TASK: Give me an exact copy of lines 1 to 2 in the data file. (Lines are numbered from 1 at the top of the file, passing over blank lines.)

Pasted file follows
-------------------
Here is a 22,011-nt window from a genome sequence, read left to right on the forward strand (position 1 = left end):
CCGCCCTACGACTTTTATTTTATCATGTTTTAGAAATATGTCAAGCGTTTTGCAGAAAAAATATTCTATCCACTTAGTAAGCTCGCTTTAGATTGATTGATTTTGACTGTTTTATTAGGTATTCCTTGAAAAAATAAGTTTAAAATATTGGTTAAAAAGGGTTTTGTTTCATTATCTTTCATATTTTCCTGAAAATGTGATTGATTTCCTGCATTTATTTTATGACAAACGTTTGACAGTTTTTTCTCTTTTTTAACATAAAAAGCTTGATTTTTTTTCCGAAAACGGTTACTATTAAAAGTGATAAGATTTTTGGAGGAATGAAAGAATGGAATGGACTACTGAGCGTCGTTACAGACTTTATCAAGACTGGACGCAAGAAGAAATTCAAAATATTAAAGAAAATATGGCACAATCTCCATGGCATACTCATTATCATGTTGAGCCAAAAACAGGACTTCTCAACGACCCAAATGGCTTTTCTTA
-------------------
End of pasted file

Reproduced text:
Here is a 22,011-nt window from a genome sequence, read left to right on the forward strand (position 1 = left end):
CCGCCCTACGACTTTTATTTTATCATGTTTTAGAAATATGTCAAGCGTTTTGCAGAAAAAATATTCTATCCACTTAGTAAGCTCGCTTTAGATTGATTGATTTTGACTGTTTTATTAGGTATTCCTTGAAAAAATAAGTTTAAAATATTGGTTAAAAAGGGTTTTGTTTCATTATCTTTCATATTTTCCTGAAAATGTGATTGATTTCCTGCATTTATTTTATGACAAACGTTTGACAGTTTTTTCTCTTTTTTAACATAAAAAGCTTGATTTTTTTTCCGAAAACGGTTACTATTAAAAGTGATAAGATTTTTGGAGGAATGAAAGAATGGAATGGACTACTGAGCGTCGTTACAGACTTTATCAAGACTGGACGCAAGAAGAAATTCAAAATATTAAAGAAAATATGGCACAATCTCCATGGCATACTCATTATCATGTTGAGCCAAAAACAGGACTTCTCAACGACCCAAATGGCTTTTCTTA